Rebooting your marketing in a post-Covid world; three top tips

Rebooting your marketing in a post-Covid world; three top tips

Rebooting your marketing in a post-Covid world; three top tips

With things slowly returning to a little more normalcy, many organisations are looking to put their marketing plans back on the rails. But it can be daunting knowing where to begin, or whether customers already dealing with the challenges of a global coronavirus recession will even respond to your campaign at all.
We’ve put together a few tips on how to reboot your marketing in 2020; and like most things over the lockdown period, it’s all about reflection…

Review your previous marketing plans

First things first: before you start planning a whole new campaign, let’s see if any parts of your pre-Covid marketing plans are salvageable.

Unfortunately, the chances are that you’ll either need to throw them out completely or make some major modifications. The world has changed so much; any consumer research from the start of the year will be outdated, key seasonal dates have come and gone, and marketing messages which might have been fine before might now seem trivial or even outright insensitive.

But maybe there’s still opportunities to work with what you have. Has the pandemic perhaps given your campaign a new meaning or cultural context? A great example of this is KFC’s latest ad campaign, which jokingly self-censors the fast food brand’s famous slogan - after all, finger lickin’ isn’t especially safe to do right now!

Review your marketing spend

Budgeting has never been more important for businesses weathering the storm of Covid-19; so it’s vital to make every penny of your marketing spend count. With many across the nation working from home over the lockdown, and our opportunities for outdoor activities and social interaction severely limited, we’ve all been glued to our screens. It might seem only logical to focus your marketing budget solely on digital - but consider this:

print-mail-campaign

  • Most of your competitors will likely be pursuing digital marketing too. A printed direct mail campaign could help your brand stand out and prevent you blending in with the rest.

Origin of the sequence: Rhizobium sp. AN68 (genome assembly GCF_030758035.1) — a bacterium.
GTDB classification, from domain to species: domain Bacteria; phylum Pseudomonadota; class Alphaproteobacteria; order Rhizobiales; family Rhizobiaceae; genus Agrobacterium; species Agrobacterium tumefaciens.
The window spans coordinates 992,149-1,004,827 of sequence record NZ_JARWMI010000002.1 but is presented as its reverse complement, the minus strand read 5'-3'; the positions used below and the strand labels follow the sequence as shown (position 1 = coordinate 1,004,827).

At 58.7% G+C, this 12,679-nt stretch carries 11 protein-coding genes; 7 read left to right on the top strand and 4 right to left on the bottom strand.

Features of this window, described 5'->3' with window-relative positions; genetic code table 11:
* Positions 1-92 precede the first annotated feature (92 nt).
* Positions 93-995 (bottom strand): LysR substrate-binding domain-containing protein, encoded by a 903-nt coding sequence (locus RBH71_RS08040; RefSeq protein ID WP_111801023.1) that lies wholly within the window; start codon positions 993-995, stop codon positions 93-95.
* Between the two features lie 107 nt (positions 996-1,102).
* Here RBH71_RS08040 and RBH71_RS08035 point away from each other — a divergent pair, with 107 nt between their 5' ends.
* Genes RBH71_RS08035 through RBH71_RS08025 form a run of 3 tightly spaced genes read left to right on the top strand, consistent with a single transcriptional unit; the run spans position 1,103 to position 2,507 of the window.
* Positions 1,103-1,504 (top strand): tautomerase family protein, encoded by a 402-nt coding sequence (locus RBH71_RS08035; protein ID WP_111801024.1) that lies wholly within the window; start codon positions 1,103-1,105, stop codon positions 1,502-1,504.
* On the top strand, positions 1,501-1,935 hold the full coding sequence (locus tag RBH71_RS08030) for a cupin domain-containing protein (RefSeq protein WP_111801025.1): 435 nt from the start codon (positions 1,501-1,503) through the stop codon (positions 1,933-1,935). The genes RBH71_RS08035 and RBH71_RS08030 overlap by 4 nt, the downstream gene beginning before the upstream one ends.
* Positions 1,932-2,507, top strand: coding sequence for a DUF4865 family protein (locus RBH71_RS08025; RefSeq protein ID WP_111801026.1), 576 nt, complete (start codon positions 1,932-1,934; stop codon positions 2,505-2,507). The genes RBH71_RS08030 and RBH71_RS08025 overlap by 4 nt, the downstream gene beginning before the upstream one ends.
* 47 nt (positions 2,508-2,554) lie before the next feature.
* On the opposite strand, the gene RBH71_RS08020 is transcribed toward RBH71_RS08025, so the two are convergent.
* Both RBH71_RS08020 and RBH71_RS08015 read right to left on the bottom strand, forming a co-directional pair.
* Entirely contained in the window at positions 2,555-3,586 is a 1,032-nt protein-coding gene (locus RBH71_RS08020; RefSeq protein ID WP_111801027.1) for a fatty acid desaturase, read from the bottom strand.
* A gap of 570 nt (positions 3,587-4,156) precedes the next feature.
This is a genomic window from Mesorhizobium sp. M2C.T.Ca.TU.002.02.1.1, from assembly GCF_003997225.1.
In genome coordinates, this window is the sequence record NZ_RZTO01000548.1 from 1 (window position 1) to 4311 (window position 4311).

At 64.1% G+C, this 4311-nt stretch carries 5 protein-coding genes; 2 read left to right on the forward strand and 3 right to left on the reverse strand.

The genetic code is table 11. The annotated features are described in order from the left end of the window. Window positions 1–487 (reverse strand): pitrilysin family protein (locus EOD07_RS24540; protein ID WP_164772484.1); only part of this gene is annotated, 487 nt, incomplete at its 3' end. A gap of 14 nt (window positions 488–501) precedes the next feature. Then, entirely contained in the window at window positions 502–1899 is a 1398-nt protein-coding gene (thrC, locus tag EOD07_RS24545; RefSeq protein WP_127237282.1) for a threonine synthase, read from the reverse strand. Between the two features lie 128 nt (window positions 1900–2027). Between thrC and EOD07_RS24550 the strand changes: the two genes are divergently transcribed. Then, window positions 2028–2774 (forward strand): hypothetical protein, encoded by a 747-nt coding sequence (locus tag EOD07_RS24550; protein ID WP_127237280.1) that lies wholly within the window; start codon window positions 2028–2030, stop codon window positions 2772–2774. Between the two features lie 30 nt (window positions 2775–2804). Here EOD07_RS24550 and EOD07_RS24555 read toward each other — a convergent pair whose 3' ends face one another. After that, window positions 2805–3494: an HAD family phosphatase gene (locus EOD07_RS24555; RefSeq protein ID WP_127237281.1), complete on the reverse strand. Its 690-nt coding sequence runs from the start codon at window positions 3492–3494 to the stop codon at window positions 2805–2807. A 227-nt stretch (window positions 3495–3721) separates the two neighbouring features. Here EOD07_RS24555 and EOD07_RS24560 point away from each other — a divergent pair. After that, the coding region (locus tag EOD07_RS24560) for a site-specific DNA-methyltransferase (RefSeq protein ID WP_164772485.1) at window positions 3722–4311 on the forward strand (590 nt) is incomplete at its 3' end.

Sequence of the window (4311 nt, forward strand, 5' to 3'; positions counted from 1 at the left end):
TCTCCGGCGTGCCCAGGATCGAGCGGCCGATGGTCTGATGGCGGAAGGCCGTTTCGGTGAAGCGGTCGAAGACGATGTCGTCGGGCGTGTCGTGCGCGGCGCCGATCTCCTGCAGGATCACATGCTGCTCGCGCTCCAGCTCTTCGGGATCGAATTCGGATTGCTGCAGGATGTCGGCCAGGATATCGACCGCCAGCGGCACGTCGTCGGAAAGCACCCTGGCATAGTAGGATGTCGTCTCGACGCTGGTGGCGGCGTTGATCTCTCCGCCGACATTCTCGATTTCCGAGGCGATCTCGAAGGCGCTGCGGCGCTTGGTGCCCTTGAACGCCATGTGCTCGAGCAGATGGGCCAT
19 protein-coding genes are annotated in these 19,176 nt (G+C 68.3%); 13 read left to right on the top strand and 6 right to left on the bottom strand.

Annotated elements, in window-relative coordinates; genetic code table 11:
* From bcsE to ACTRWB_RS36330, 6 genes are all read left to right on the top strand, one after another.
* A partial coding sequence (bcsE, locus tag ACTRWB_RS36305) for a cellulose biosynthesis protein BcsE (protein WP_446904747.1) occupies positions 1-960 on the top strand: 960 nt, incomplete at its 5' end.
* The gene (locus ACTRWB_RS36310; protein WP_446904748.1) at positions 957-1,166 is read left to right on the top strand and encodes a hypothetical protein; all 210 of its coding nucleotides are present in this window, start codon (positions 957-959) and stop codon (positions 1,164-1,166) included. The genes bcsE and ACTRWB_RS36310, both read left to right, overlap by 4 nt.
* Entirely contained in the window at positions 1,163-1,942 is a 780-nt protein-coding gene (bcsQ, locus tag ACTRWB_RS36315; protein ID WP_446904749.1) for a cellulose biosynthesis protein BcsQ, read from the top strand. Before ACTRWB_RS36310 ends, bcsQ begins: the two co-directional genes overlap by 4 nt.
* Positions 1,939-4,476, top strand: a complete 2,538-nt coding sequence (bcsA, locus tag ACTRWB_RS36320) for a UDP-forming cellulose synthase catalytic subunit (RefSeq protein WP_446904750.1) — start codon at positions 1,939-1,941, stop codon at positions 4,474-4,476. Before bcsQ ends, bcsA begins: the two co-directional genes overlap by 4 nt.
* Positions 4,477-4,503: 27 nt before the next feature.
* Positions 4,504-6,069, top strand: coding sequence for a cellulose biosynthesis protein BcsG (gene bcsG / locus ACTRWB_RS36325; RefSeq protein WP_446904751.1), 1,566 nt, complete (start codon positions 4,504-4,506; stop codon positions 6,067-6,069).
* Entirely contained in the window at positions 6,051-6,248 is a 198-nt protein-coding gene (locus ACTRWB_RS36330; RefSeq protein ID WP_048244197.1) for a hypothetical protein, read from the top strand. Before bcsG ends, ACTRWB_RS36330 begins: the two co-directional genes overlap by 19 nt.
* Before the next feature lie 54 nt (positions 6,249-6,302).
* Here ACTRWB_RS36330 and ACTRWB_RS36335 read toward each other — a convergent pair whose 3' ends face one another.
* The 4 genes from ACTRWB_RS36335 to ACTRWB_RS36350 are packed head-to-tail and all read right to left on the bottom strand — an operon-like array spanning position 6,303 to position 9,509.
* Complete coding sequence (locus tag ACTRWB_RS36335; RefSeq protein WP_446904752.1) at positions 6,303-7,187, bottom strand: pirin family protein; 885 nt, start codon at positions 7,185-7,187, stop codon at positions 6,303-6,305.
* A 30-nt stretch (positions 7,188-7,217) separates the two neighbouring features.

• Many of us have been spending a lot more time indoors; with some of us continuing to stay in and play it safe even after the easing of lockdown restrictions. This means your direct mail campaign has much wider opportunity to reach and make an impression on your customers
  • We’ve all been a little more aware of our local communities lately, with neighbourhoods joining together to applaud for our health workers. A direct mail print campaign can offer a more local-targeted marketing solution for tapping into our newfound community spirit.
  • Many of us have been experiencing increased eye fatigue from overusing our digital devices. Print marketing can provide a welcome reprieve!

Review your brand’s mission and place

Whether you’re retooling your existing marketing preparations or starting again from scratch, it’s important to think about the purpose your brand serves for consumers; and how the relevancy of that purpose may have shifted post-COVID.

Think about the challenges your customers are now facing that they weren’t before. Think about how their goals, motivations, attitudes, preferences, values etc. might have changed as a result of the pandemic. Think about some of the new consumer trends that have emerged from lockdown. How does your brand fit into those changes?

You should also think about how your has organisation has been affected by coronavirus. What has lockdown been like for your employees? What challenges have you had to overcome? How did you overcome them?

For some brands, this might be as momentous as committing to a large charity project, donating key equipment and expertise to health organisations, or offering support directly to customers. (Notably, some car manufacturers are offering job loss protection, so their customers won’t get stung if they’re made redundant as a result of the coronavirus recession; while many others are offering special discounts to key workers.)

For others, it may be as simple as helping customers enjoy the simple things in life that they’ve been missing over lockdown. What small things have your customers been missing about your service? What measures have you put in place so your customers can enjoy those things again safely?

Being supportive, compassionate and responsive with your marketing is the key to connecting with consumers in a post-Covid world.

Listen to your customers, take the time to understand their struggles, and build your new marketing plans around helping them overcome those struggles. This is an opportunity for your organisation to make a positive impact - good luck!

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